Home Opinion Age stigmas should have no place at BYU-I

Age stigmas should have no place at BYU-I

As unmarried Latter-day Saint young women approach their 21st birthdays, one question is repeatedly thrown at them: “Are you going to serve a mission?”

Some sisters may wish to go, and that’s wonderful. However, other sisters do not feel that the “white field, all ready to harvest” is the path for them, at least for now.

“I think there are girls who go on a mission because they’re single, and that’s not the best motivation,” said Lisa Summers, a senior studying interior design.

When single women are constantly asked if they are going to serve missions, they are put into the potentially awkward position of having to say “no” and explain why.

“With reference to young sister missionaries, there has been some misunderstanding of earlier counsel regarding single sisters serving as missionaries,” said President Gordon B. Hinckley. “We need some young women. They perform a remarkable work. They can get in homes where the elders cannot. But it should be kept in mind that young sisters are not under obligation to go on missions. They should not feel that they have a duty comparable to that of young men, but some will wish to go.”

Even though it is not a woman’s duty to serve a mission, many unmarried sisters feel as though they are looked down on because they choose to not serve.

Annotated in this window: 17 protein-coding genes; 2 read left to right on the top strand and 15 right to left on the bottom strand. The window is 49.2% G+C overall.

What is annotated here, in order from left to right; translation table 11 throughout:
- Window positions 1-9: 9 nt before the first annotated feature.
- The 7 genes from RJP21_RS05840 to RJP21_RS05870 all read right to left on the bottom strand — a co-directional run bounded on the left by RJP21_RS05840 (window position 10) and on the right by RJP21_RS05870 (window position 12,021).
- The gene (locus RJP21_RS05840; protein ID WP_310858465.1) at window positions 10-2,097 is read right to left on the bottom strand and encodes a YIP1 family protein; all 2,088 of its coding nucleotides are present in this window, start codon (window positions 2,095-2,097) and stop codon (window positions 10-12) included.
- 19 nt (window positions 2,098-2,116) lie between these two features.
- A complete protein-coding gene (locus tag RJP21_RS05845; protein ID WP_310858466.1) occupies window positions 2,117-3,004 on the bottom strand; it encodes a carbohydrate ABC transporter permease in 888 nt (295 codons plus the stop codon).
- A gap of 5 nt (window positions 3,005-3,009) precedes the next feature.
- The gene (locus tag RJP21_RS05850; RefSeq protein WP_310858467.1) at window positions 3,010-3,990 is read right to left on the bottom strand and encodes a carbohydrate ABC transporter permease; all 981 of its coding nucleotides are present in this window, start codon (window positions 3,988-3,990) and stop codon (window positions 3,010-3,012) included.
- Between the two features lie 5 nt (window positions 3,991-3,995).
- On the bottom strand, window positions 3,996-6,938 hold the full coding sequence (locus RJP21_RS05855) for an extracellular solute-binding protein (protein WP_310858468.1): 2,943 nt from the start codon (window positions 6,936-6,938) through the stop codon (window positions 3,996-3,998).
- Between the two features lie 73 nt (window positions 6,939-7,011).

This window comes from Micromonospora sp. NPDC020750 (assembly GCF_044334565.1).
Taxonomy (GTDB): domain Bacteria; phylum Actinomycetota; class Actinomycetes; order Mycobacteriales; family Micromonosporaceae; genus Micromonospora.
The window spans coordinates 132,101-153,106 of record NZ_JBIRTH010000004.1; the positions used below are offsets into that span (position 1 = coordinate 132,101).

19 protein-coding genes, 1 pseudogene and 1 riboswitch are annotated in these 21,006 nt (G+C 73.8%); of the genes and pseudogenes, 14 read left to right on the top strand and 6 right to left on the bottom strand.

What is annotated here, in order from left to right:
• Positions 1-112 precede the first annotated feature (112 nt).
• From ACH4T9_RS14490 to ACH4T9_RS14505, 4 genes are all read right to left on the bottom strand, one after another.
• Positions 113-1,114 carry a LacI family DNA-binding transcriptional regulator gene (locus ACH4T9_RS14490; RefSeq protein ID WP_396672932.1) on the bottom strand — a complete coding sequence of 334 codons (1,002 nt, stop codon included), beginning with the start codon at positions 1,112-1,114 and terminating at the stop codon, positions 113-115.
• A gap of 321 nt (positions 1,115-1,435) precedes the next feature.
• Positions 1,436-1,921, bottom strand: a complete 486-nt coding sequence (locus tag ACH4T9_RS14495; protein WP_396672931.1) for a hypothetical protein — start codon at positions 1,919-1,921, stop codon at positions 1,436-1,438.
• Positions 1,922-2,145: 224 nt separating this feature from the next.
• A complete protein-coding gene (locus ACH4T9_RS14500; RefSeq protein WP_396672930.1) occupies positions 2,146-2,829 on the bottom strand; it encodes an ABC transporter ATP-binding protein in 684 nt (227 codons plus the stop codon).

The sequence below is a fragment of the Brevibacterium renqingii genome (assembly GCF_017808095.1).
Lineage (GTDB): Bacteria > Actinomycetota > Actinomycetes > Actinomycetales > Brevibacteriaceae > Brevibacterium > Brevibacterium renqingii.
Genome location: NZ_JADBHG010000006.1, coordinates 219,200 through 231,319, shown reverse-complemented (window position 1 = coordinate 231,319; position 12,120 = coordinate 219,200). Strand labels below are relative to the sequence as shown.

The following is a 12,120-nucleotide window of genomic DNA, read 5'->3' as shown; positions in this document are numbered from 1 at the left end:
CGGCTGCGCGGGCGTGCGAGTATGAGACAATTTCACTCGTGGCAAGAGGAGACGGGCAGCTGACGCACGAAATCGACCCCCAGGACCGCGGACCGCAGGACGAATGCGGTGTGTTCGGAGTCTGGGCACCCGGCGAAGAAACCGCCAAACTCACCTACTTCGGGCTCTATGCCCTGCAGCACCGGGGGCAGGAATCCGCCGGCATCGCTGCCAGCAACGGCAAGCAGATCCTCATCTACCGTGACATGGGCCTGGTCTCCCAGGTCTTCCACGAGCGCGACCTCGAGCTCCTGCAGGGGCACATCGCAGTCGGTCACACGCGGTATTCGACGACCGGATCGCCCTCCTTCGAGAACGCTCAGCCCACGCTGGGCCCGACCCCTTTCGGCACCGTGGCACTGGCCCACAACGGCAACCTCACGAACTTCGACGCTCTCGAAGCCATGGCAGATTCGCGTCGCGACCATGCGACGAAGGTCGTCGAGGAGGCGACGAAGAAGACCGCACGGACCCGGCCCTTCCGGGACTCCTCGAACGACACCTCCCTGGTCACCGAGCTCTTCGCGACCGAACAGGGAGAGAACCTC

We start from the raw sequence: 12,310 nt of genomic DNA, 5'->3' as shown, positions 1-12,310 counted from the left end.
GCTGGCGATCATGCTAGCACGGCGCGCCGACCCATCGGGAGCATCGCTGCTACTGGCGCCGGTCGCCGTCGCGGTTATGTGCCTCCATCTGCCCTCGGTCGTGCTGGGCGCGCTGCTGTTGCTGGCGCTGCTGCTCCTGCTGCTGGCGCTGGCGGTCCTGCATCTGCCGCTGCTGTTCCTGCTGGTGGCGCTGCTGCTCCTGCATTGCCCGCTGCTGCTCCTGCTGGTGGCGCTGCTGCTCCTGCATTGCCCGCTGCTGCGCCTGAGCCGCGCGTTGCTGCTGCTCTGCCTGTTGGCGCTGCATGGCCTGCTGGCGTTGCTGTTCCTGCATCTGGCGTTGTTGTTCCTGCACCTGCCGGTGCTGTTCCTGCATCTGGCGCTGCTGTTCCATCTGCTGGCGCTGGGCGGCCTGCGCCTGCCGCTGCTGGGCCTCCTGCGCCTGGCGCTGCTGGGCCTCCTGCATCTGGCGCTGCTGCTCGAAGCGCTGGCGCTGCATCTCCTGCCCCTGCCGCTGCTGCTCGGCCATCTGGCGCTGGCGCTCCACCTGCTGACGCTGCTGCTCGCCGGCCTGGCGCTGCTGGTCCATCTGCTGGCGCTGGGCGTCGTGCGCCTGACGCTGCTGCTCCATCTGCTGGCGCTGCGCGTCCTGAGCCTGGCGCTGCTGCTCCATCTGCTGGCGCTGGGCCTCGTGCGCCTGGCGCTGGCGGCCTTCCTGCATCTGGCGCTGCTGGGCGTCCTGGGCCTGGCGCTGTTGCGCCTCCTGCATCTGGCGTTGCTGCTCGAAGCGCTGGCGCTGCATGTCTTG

“I’ve known incredibly righteous women who just knew they weren’t sposed to go on missions. We shouldn’t be putting any kind of pressure [on sisters] at all,” said Greg Palmer, a professor in the BYU-Idaho Religious Education Department.

The choice to serve is just that — a choice. As President Spencer W. Kimball said, “This responsibility is not on [the young women] as it is on the elders.”

Twenty-one-year-old women are not the only ones to feel the stigma that accompanies LDS mentality.

“If you are a 19- or 20-year-old guy on this campus, you get judgment cast on you all the time,” said Meredith Acree, a junior studying communication.

Young men aged 19-20 are a scarcity at BYU-I. Usually, young men are serving a mission during these years. When a young man’s mission is postponed, he sticks out.

“I would always get girls asking me what mission I served in. When I told them I hadn’t served yet, they’d say, ‘Oh, OK,’ and go talk to someone else,” said Eric Anderson, a junior studying English.

There are some young men who are not ready and some that cannot serve missions right at 19. Due to medical reasons, Anderson’s mission was postponed.

“People don’t seem to understand that there are extenuating circumstances that prevent young men from going on missions, either right away or at all,” Anderson said.

Pressure is one of the constant feelings of a pre-missionary, whether it be from family or a home evening sister.

“Pressure isn’t necessarily a bad thing, but it’s our BYU-I brotherhood and sisterhood to be understanding. We need to allow for individual differences,” Palmer said.

The Savior has given the children of the Lord a marvelous gift — agency. Agency gives everyone the opportunity to make decisions, whether those decisions include serving a mission or not serving at all.

“Instead of asking an individual where they served, we should ask if they had the opportunity to serve,” Anderson said.

There should not be a stigma that comes with different ages, whether it be placed on young brides, males of missionary age or those who are labeled a “menace to society” (young adults who are single and 25 or older).  Stereotypes should be abolished and replaced with understanding.

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